How Do Seeds Grow Into Plants?
A seed is a tiny embryo enclosed in a hard protective covering. The development of that seed from a zygote is part of that process of reproduction by seed-bearing plants, which include the gymnosperms and the angiosperm. The gametes, or male and female reproductive systems, are present in the same plant. Male gametes are present in either one set of leaves or both sets. Female gametes are present in only one set of leaves. In other words, a female tomato plant will produce two seeds.
The process of reproduction begins with the movement of gametes through the somatic cells of the body. After fertilization, this move to the dermal layers and stay there to form the seed coat. As the seeds grow, they pass through the various phases of growth and begin to accumulate chloroplasts, which give rise to starch and later chloroplast layers, which eventually shape the full seed coat. During this process, the chromosomes are continually passed on from one generation to another. If, for some reason, one set of chromosomes malfunctions, it can often be corrected by introducing new chromosomes from a genetically normal plant into the susceptible tomato plant. This way, the affected genes are corrected and, hopefully, the resulting fruit will grow into a well-developed, quality product.
Tomato seeds are similar to eggs in their structure. When fertilized, the developing seed coat coats are thick and sticky. The developing ovule is a round lump made up of only a few cells. When the ovule reaches its final form – a nub (itself an embryo) – it is released from its shell. The nub itself may be formed inside the mother plant’s uterus (where it forms the embryo of a fruit) or outside in the Fallopian tubes where it hatches as an egg.
Tomato seeds are contained within a thick chitin coating that resists dampness and heat. That means that exposure to direct sunlight or artificial light will not harm them. On the other hand, tomato seeds contain a protein, called tetracycline, that is harmful when introduced into the plant’s digestive system. This protein kills off all the healthy cells in the plant before the seeds can germinate. Once the seeds are germinating, they must be dispersed so that they can develop into tomatoes.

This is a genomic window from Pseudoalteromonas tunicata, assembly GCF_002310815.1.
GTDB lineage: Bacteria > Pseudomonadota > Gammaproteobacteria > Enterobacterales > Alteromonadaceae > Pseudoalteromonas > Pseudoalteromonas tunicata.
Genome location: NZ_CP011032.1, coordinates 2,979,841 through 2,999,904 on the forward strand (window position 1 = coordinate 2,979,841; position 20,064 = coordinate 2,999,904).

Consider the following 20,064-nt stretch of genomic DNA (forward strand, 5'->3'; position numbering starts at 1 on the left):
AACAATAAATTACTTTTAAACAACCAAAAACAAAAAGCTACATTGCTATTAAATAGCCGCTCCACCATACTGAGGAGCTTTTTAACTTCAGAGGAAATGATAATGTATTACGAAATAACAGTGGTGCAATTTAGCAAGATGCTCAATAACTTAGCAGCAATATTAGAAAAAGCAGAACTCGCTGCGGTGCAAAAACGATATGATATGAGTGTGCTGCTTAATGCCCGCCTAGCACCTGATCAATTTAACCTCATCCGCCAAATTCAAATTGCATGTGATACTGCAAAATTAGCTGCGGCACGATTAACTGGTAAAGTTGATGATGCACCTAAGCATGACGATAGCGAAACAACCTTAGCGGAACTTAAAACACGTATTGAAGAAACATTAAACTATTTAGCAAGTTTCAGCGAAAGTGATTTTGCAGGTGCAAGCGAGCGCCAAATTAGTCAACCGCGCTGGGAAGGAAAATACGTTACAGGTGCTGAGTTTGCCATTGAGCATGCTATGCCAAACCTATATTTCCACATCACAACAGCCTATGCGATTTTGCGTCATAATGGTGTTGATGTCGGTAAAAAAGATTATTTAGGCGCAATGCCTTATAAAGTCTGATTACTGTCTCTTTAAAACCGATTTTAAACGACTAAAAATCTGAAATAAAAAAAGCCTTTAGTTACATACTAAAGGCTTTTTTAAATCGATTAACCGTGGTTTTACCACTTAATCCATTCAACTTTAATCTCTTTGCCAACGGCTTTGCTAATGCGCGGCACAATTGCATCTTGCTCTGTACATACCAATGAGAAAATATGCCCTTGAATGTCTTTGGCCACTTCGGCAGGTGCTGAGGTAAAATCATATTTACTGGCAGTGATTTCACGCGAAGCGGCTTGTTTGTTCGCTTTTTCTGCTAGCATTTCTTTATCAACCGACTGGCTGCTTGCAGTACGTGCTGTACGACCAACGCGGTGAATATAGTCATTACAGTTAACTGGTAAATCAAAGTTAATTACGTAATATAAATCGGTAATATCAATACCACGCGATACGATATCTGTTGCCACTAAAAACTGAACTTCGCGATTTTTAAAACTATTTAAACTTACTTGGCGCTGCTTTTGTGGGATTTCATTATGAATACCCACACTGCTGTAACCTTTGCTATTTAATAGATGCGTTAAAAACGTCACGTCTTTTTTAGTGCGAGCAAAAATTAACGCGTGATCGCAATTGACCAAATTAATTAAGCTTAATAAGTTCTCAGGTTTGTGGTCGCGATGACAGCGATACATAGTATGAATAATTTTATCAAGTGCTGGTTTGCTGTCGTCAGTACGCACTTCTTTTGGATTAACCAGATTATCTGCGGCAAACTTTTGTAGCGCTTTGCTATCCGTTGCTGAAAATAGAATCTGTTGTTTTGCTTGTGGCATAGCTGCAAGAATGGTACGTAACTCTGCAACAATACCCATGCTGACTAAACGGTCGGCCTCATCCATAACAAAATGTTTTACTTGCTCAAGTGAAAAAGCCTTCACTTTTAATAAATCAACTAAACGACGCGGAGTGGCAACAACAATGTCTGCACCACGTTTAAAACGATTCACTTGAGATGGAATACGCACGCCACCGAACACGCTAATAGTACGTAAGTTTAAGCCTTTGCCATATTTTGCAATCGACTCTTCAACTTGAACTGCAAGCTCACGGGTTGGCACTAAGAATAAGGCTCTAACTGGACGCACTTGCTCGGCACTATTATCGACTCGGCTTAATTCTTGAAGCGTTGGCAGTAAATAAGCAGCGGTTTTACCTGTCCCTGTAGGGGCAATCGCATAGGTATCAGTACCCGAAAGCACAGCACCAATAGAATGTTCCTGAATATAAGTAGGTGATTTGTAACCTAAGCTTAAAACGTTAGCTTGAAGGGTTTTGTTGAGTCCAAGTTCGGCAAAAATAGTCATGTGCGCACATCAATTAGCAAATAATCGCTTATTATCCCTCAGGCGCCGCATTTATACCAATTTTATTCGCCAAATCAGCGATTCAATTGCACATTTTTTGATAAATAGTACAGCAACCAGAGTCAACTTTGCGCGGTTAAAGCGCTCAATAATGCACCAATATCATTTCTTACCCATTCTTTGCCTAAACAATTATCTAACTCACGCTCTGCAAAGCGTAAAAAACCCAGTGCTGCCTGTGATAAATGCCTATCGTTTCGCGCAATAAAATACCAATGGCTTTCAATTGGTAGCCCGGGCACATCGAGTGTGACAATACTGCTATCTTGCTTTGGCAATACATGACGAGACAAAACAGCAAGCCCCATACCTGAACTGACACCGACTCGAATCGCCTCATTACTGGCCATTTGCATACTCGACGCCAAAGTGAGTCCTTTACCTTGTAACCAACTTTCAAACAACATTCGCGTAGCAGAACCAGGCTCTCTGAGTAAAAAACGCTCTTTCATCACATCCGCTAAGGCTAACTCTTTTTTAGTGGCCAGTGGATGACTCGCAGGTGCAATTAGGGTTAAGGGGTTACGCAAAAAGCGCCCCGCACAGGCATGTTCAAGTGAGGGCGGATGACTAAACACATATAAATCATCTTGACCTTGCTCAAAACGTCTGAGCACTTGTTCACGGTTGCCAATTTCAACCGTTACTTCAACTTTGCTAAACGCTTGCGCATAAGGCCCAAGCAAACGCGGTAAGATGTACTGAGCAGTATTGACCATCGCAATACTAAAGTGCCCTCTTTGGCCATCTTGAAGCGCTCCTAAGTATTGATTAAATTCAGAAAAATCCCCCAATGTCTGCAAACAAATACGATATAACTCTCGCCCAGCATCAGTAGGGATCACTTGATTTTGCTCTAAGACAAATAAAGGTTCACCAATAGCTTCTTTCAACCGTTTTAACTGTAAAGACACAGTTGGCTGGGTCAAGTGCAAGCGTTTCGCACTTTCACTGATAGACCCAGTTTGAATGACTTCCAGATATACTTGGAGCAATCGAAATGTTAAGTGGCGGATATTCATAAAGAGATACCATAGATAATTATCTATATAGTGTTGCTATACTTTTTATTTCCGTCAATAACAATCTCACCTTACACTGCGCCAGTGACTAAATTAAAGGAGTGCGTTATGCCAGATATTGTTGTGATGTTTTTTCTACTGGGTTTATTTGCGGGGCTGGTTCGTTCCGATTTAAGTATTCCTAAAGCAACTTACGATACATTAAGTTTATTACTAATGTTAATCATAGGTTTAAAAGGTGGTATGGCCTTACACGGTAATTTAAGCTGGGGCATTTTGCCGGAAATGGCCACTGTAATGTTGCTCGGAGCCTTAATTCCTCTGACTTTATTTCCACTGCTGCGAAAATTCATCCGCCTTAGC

In order to disperse the seed, a process called abrasion occurs. This involves breaking up the seed coat into very small pieces. The pieces are then spread out over the growing tomato plant to allow them to travel down the plant’s stems and roots. This process, along with the effects of light, air, and water, hastens the rate of seed dispersal and the eventual flowering of the fruit.
Cultivators, which are pieces of equipment that force seeds into the soil, have two types of machinery. The first set of tools sprays seeds into the ground. The second type of equipment breaks down the seeds into their endosperm. Which endosperm type each plant has depends on the variety of plant that it grows up with.
Tomato plants grow up as seeds, called phloem, in bundles called rhizomes. The rhizome ends up inside the seed coat (the seed coating is actually a thin layer of living matter). The process of germination occurs when the embryo, or germ, that forms in the seed coat expands to form a new plant. The process of fertilization occurs when the new plant grows and spreads out over a relatively large area.
In order to create a new plant from an existing seed, you would need two things: a living seed and a fertilized ovule. A living seed is called a gamete. A fertilized ovule is called an oocyte. The process of making a new plant begins with the observation that a gamete falls into the vase containing the fertilized ovule. The ovule will then undergo a process called meiosis, which is the same thing that happens when an egg cell reaches its nucleus.